Furman, McDonald. “Jim Smiling a Redbone: an interesting patriarch of unique people in privateer.” The State (Columbia, SC) 27 May 1897.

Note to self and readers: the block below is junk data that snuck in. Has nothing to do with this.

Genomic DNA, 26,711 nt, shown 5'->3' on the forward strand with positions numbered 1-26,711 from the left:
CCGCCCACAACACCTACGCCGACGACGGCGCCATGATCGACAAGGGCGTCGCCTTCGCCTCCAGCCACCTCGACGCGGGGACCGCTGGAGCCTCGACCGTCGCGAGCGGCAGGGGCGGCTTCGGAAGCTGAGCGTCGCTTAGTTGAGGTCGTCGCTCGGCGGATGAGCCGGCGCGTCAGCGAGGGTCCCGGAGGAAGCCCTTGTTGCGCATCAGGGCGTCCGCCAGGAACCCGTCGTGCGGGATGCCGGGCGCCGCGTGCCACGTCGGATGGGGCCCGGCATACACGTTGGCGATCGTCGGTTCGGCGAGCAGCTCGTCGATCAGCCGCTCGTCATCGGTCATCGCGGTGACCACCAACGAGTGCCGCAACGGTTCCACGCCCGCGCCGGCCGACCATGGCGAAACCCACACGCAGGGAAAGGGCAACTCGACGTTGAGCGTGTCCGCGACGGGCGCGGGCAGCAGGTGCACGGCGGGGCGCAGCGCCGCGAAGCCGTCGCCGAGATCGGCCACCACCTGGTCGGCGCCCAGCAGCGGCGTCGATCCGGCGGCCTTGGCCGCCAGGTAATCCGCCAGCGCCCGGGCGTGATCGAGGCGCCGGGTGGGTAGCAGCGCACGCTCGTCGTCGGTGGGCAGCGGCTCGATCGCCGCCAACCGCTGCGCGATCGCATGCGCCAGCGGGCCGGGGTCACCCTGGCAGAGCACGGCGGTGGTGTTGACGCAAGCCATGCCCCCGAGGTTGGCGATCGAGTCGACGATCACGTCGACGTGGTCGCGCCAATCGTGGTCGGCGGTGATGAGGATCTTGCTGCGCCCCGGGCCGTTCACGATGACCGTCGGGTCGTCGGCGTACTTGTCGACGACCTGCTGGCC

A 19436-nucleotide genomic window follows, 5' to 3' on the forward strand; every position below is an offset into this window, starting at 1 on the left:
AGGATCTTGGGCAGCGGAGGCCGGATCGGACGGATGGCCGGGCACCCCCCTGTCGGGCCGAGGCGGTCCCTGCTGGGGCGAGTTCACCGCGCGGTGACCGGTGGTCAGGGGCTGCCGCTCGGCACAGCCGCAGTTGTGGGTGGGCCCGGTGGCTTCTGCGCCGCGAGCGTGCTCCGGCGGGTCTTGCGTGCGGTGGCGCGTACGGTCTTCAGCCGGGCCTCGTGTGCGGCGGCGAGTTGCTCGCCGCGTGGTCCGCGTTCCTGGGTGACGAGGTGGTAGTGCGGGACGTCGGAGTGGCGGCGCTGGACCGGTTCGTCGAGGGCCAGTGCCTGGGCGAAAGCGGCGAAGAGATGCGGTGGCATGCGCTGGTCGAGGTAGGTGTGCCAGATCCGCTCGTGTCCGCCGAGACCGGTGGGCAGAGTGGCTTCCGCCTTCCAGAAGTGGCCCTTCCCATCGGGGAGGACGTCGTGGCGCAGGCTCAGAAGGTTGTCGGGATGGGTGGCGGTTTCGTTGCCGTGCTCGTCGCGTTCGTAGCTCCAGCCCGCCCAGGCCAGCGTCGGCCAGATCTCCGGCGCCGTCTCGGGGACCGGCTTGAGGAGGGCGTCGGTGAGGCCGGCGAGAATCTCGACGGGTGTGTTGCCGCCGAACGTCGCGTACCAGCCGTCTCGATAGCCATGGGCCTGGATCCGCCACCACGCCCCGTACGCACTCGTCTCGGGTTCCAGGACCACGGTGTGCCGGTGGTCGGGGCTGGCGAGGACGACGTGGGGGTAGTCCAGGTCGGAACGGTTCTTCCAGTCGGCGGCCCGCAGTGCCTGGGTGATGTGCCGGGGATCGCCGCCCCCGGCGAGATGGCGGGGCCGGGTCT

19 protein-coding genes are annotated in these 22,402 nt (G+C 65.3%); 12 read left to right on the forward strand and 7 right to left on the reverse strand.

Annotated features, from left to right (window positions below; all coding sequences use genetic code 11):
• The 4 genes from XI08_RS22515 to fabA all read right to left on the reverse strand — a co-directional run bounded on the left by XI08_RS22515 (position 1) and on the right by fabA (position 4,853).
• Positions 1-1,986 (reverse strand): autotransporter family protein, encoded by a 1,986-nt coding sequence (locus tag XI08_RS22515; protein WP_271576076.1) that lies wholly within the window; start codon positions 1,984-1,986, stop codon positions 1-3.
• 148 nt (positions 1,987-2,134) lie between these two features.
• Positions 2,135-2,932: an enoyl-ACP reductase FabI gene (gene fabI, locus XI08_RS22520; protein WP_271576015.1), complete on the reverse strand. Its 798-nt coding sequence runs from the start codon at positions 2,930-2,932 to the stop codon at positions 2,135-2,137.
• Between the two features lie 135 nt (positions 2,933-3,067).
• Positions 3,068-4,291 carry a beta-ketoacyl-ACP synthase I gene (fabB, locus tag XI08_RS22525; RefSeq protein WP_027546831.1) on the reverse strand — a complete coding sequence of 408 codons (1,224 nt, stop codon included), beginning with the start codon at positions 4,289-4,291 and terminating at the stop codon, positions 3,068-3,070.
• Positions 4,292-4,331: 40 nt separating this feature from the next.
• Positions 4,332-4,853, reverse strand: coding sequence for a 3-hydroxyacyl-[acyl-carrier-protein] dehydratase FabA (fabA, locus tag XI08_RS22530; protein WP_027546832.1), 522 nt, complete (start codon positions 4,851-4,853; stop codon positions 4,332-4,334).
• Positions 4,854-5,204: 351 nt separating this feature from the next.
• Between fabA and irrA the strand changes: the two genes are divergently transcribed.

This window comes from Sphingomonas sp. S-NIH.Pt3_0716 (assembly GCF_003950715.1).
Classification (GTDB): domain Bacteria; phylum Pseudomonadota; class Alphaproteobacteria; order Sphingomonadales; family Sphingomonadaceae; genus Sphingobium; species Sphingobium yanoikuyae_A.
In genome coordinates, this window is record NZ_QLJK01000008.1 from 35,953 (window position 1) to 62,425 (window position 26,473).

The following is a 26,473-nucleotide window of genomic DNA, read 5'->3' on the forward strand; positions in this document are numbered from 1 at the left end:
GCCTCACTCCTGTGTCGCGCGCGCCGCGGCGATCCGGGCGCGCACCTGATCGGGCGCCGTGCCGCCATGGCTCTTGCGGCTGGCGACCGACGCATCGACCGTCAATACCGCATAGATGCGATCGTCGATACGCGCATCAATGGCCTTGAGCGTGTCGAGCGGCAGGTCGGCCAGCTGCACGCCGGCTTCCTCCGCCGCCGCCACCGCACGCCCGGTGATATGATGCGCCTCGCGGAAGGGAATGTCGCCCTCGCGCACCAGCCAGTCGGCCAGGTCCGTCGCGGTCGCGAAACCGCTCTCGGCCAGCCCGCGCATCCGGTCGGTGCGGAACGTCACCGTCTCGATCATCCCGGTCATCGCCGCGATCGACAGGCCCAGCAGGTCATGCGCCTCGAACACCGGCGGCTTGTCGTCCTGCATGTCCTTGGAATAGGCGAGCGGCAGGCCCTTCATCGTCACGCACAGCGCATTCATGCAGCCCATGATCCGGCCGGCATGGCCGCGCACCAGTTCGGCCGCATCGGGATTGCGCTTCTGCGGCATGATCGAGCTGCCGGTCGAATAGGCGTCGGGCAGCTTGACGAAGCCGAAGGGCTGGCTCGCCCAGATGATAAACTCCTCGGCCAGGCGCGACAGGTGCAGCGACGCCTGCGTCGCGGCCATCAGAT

Brief profile of James Edward Smiling, then 77, a Redbone who lived in Privateer Township, Sumter County, South Carolina. He and his wife�maiden name Goins and “considerably mixed with Indian”�have over fifty living descendants. He has worked as a carpenter and Baptist minister and owns over 200 acres in a swampy area. He has been a magistrate and trial judge. In 1868 he was elected to the state legislature. Furman describes the Redbones as “really a distinct people from the 'old time free negroes' proper.” In 1927 several Smiling children who had moved from Sumter asked to attend Hopewell Indian School in Robeson County and were denied admittance. The Robeson County Superior Court upheld the decision, and a committee was formed to establish a school in Robeson County for a fourth race (the Smilings). The Smiling Independent School existed at least until 1957; see The Lumbee Indians: an annotated bibliography, items 69-73 and 93-94.